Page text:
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A Free Reading Passage on John Smith for AP U.S. History

Cate O'Donnell

2 min read

May 24

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John Smith is a referenced topic in the European Colonization topic in Period 2 of AP U.S. History. You could reference this example on your AP U.S. History test.



John Smith portrait


John Smith, a name synonymous with the early days of English colonization in North America, played a pivotal role in the establishment and survival of the Jamestown colony, the first permanent English settlement in the New World. His leadership, adventurous spirit, and ability to navigate complex relationships with Indigenous peoples were crucial during the colony’s formative years.


Born in Lincolnshire, England, in 1580, John Smith led an adventurous life before arriving in America. He traveled extensively throughout Europe, fought in wars, and even endured a period of captivity in Turkey. These experiences honed his skills in leadership, survival, and negotiation, all of which would prove invaluable in the New World.


In 1607, Smith was among the 104 settlers who founded Jamestown, in present-day Virginia. The early years of the colony were fraught with challenges, including disease, starvation, and conflicts with the Indigenous Powhatan Confederacy. The settlers were unprepared for the harsh conditions and relied heavily on supplies from England, which were often delayed.


John Smith quickly emerged as a key leader, known for his pragmatic approach and strong work ethic. He famously implemented a policy of “He who does not work, shall not eat,” which helped to ensure that all settlers contributed to the survival of the colony. His leadership was instrumental in organizing food production and fortifications, which were crucial for the colony’s defense and sustenance.


One of Smith’s most significant contributions was his ability to establish and maintain relationships with the Indigenous peoples, particularly the Powhatan Confederacy. According to Smith’s own accounts, he was captured by Powhatan warriors and brought before their leader, Chief Powhatan. Legend has it that Powhatan’s daughter, Pocahontas, intervened to save his life, although this story’s accuracy is debated among historians. Regardless, Smith’s diplomacy helped secure vital trade agreements with the Powhatan, providing the settlers with much-needed food and support.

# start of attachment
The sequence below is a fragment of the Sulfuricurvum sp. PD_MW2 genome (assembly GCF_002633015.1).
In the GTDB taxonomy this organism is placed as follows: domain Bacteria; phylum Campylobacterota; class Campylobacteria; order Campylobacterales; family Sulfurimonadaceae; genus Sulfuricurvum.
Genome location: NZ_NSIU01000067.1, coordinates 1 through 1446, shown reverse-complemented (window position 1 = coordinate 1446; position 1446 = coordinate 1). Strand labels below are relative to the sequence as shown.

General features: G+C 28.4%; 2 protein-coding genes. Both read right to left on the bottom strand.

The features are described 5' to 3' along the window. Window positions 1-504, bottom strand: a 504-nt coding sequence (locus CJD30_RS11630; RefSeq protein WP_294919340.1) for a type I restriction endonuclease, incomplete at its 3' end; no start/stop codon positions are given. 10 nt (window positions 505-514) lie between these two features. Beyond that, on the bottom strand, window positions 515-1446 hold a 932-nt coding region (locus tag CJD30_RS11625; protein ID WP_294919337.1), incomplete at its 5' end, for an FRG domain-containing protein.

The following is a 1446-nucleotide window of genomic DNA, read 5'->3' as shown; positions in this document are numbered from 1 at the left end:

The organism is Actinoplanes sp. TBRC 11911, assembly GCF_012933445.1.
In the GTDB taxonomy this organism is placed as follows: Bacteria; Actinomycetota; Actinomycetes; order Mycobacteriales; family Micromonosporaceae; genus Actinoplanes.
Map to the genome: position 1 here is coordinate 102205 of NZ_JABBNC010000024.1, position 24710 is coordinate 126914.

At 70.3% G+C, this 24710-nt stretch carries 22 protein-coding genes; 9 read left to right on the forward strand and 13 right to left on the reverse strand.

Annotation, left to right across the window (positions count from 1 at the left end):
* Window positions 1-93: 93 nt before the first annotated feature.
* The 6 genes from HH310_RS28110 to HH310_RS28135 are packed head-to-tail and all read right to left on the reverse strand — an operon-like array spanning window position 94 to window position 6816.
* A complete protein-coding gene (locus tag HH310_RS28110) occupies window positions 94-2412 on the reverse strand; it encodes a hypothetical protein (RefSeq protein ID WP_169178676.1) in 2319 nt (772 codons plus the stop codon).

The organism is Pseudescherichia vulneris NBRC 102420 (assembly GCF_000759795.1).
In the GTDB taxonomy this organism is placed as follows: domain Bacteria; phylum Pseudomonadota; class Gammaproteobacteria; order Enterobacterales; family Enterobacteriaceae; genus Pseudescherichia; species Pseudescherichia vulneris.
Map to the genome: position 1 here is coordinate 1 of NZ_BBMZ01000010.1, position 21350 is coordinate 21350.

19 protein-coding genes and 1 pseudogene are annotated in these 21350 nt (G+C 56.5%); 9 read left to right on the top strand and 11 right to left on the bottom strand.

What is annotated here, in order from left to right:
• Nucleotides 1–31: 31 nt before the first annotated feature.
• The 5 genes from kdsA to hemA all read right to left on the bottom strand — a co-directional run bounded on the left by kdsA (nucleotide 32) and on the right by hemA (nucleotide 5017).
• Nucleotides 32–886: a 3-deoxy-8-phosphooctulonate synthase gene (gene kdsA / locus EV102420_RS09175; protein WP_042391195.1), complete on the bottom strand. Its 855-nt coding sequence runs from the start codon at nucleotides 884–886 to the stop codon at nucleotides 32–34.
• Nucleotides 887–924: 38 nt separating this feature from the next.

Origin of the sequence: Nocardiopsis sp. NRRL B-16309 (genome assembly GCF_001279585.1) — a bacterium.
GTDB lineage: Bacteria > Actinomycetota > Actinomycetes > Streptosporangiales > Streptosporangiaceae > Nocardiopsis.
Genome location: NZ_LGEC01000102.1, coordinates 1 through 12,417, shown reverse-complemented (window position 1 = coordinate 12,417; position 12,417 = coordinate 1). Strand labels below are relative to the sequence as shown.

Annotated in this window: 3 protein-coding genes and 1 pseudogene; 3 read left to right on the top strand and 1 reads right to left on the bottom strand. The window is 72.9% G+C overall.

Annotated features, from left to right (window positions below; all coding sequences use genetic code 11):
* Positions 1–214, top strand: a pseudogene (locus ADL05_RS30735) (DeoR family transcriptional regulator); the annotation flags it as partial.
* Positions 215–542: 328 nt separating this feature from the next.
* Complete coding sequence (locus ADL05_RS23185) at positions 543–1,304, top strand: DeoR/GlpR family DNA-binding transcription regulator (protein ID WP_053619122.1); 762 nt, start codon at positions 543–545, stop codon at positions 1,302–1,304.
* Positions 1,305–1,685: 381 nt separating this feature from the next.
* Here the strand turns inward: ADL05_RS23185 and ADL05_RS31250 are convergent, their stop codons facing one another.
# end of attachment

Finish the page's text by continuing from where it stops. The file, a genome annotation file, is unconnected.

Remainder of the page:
In 1608, Smith became president of the Jamestown council, further solidifying his influence. Under his leadership, the colony expanded its fortifications and improved its agricultural practices. Smith also led exploratory missions into the surrounding areas, mapping the Chesapeake Bay and establishing contacts with other Indigenous tribes. His detailed maps and reports were invaluable for future settlers and explorers.


Despite his accomplishments, Smith’s tenure in Jamestown was cut short in 1609 after he was injured in a gunpowder explosion. He returned to England for medical treatment and never returned to Virginia. However, his writings, including “A True Relation of Such Occurrences and Accidents of Note as Hath Happened in Virginia” (1608) and “The Generall Historie of Virginia, New-England, and the Summer Isles” (1624), provided a lasting record of the early years of English colonization in America.




PRINTABLE READING PASSAGE ON JOHN SMITH

Would you prefer to share a printable passage with your students? Click the image below to grab it!



John Smith FREE Reading Passage


Do you want to watch a video about John Smith?





European Colonization


Period 2


AP U.S. History





John Smith



#JohnSmith #Powhatan #Virginia

Cate O'Donnell

2 min read

May 24

7

0

0

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